Medical tourism explained

Why be limited to your own country, when you can have the best of the rest of the world.

YourSurgeryAbroad's 10 points for understanding medical tourism

  1. Medical tourismWhat is medical tourism?
    Also referred to as health travel or global healthcare, medical tourism is a term used to describe the act of travelling across international borders to obtain healthcare. This can be for virtually any type of healthcare, but often includes elective procedures, or those requiring complex specialisation not available in one's home country. While the name is new, the concept of medical tourism has been around since the ancient Greek pilgrims travelled to the Saronic Gulf for healing, and the 18th Century English travelled from afar to visit mineral water spas for their healing properties. Now more than 50 countries identify medical tourism as a national industry, with more and more people from the USA, Canada, UK, Europe and Australia actively participating in travel for healthcare as the cost of private healthcare rises and waiting periods get longer.

  2. Who travels overseas for healthcare?
    Well, anyone and everyone really, but the key departing tourist markets are the USA and UK, followed by Canada, Australia, Japan and mainland Europe. Tourists from the USA and Canada often travel to Asia and areas in Central and South America, while many UK residents are fond of travelling to Eastern Europe and 99% of Australian medical tourists travel to Asia.

  3. Why do people travel overseas?
    Trying to get the most of your money, uninsured, underinsured, seeking a specialisation perfected in another country, or just like the idea of recovering whilst relaxing in an exotic destination: there are numerous reasons why people choose to have medical treatment abroad. The skyrocketing costs, long wait times and increased risk of MRSA in particular are causing more and more people to consider healthcare overseas. The greatest benefits of Medical Tourism are that it is generally substantially cheaper to have treatment abroad, which comes in handy particularly as most elective surgeries (i.e. not life-threatening) are generally not covered by insurance; there are no waiting periods; and specialists from other countries sometimes offer new technology, or even offer procedures that are unavailable in your home country.

  4. Is this a compromise on quality?
    Put simply, no. Many developing countries base their healthcare systems on US or British models and actively encourage surgeons to seek training or experience in Western countries. Some specialists not available in your home country may in fact offer a greater level of care or new technologies unavailable at home. So, not only are medical tourism destinations offering cost effective, quality healthcare, but also a tropical, cultural or simply relaxing holiday destination.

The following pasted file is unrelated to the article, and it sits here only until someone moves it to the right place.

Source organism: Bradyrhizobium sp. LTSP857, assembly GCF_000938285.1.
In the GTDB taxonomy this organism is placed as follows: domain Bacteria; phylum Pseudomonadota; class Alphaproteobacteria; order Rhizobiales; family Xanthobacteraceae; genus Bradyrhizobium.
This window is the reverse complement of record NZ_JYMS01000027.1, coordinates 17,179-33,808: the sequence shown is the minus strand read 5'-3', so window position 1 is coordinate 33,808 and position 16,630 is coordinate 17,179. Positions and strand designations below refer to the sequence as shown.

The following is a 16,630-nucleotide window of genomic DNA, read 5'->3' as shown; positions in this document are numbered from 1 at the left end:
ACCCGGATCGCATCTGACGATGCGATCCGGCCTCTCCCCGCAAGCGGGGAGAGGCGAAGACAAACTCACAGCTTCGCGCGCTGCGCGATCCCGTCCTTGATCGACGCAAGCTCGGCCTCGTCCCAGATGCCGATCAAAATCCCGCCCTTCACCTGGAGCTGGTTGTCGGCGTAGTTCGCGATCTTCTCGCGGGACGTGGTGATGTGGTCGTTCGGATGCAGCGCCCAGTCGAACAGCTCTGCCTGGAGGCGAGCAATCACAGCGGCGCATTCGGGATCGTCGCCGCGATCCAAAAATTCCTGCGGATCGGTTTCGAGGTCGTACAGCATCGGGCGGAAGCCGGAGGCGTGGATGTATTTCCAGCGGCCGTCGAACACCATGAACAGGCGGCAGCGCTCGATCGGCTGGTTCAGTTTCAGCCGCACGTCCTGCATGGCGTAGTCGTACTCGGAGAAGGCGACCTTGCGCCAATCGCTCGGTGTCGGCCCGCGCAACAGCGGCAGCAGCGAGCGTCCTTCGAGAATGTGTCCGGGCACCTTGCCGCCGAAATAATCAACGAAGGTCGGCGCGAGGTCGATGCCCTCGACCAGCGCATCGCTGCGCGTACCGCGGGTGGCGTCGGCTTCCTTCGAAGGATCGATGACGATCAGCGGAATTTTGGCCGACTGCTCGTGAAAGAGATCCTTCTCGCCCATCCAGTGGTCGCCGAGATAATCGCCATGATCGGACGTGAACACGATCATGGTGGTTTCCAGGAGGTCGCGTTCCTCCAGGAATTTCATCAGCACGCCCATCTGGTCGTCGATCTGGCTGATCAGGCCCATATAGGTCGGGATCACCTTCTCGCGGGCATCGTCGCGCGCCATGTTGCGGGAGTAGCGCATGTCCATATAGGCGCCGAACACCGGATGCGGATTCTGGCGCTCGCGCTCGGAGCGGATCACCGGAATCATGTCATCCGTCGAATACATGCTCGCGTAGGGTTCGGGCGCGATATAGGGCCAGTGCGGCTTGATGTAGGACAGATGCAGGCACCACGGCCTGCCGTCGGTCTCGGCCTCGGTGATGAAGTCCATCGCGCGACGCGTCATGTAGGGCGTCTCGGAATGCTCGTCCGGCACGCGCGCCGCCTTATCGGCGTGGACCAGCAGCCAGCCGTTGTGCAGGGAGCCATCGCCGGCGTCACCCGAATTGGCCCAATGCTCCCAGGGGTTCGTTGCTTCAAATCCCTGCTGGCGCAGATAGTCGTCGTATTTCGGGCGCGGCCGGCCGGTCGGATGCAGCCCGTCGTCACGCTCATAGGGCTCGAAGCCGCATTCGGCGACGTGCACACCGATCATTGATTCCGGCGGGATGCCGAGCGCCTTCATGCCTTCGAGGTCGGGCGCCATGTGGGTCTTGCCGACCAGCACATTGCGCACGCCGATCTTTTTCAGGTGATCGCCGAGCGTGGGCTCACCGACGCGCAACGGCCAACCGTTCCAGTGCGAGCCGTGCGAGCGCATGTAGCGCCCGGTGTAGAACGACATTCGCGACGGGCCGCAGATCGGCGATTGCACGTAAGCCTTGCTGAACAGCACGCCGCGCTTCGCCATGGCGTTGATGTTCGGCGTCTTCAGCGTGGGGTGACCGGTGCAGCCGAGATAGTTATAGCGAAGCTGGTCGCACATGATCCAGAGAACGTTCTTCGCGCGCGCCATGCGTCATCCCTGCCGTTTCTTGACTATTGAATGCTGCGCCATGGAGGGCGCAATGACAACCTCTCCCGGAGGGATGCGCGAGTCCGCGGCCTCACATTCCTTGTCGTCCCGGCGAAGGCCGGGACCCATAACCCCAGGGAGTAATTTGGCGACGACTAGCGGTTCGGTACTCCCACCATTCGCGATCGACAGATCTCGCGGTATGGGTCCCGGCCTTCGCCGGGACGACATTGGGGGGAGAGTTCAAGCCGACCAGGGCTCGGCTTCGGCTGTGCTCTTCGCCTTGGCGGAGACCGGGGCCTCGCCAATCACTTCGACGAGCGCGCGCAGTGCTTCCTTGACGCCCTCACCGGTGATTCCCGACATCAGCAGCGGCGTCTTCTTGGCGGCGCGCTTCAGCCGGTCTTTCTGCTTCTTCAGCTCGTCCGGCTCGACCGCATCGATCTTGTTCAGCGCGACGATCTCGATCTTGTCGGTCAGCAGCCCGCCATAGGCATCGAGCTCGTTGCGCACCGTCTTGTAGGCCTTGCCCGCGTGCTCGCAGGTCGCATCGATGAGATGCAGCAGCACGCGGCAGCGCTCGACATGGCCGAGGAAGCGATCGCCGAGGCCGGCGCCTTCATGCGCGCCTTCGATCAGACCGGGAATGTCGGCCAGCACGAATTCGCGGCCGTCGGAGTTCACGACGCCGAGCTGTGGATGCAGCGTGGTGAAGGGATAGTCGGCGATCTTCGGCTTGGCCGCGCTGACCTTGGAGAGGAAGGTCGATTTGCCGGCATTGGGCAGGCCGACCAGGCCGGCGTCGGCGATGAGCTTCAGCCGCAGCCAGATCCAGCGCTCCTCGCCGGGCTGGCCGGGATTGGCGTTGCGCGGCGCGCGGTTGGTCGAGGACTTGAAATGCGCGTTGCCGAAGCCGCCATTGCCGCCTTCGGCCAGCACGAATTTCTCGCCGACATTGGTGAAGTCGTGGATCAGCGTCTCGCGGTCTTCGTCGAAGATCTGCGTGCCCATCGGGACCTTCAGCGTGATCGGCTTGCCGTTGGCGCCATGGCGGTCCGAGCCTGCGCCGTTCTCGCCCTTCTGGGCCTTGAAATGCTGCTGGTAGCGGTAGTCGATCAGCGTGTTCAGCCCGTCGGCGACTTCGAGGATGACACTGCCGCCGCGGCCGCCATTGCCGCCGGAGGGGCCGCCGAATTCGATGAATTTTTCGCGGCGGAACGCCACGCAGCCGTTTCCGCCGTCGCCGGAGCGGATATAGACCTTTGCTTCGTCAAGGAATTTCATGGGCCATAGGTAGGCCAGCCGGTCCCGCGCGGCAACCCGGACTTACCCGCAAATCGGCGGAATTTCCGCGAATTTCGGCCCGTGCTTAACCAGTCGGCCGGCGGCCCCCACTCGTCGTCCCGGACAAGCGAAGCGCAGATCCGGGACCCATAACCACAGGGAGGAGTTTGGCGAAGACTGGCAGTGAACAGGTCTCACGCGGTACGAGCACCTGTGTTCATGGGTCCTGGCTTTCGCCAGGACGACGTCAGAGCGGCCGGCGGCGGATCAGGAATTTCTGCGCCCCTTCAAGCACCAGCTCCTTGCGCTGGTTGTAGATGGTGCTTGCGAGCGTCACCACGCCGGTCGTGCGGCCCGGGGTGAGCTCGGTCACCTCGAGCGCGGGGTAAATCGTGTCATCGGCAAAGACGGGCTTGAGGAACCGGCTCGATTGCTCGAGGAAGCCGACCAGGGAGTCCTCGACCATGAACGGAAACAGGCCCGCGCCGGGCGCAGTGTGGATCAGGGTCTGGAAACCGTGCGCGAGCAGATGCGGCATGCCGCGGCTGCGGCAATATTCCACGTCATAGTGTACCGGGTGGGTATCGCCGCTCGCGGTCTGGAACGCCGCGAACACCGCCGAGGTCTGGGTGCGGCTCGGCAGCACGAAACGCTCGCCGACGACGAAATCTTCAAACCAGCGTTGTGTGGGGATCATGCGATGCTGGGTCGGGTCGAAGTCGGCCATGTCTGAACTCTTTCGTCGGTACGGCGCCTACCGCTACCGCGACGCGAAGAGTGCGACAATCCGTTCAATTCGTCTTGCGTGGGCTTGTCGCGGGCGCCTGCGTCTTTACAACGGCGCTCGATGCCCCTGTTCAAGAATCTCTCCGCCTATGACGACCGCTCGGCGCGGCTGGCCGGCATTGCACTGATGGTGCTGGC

5. Medical tourismAre health standards the same overseas?
    International, national and local medical standard boards have been established worldwide to help patients decipher the long list of medical suppliers and make the best judgement on which to choose. Those patients who are highly concerned about guaranteeing the highest of standards should seek out providers who are JCI Accredited. However, the selection process is up to you, so use YourSurgeryAbroad's comprehensive listing and shop around. YourSurgeryAbroad has made a considerable effort to only list medical tourism providers that are ISO Certified or accredited establishments. See our Understanding Accreditation page below to find out more.

  6. Can I save money?
    In most cases there are substantial savings to be found. Often it is cheaper to book flights, accommodation and pay for your medical costs overseas than to have the same procedure in your home country. The increased ease and affordability of international travel is also helping to keep the costs down.

  7. What procedures are offered?
    Some of the more popular procedures offered are elective procedures not covered by insurers, dentistry, cosmetic surgery, orthopaedics, cardiology, obesity and fertility treatments and eye LASIK, just to name a few. Also, treatments such as stem cell therapy, abortion, some forms of IVF and gender change are often unavailable in a patient's home country, thus travelling overseas may be the only option.

  8. Where can I go?
    Traditional destinations are Southeast Asia, India, Hungary, Mexico and Costa Rica. But the increasing ease of international travel and higher global medical standards mean more and more countries are realising the possibilities of medical tourism.

  9. Pros of confidentiality
    A bonus of flying overseas for treatment is confidentiality. You could be on a 'business trip', leaving friends and family none the wiser. Cosmetic and dental procedures are relatively quick and non-invasive, and after some vacation time you can be back home with a new smile or... well, anything really.

  10. What's the catch?
    There isn't one. As long as you plan and do your homework then not only can you get treated quicker, but make massive savings at the same time. If you have done your research and are confident you expect to receive a similar level of treatment as in your own country, relax... you have done enough. You have just made an informed choice about your own healthcare.

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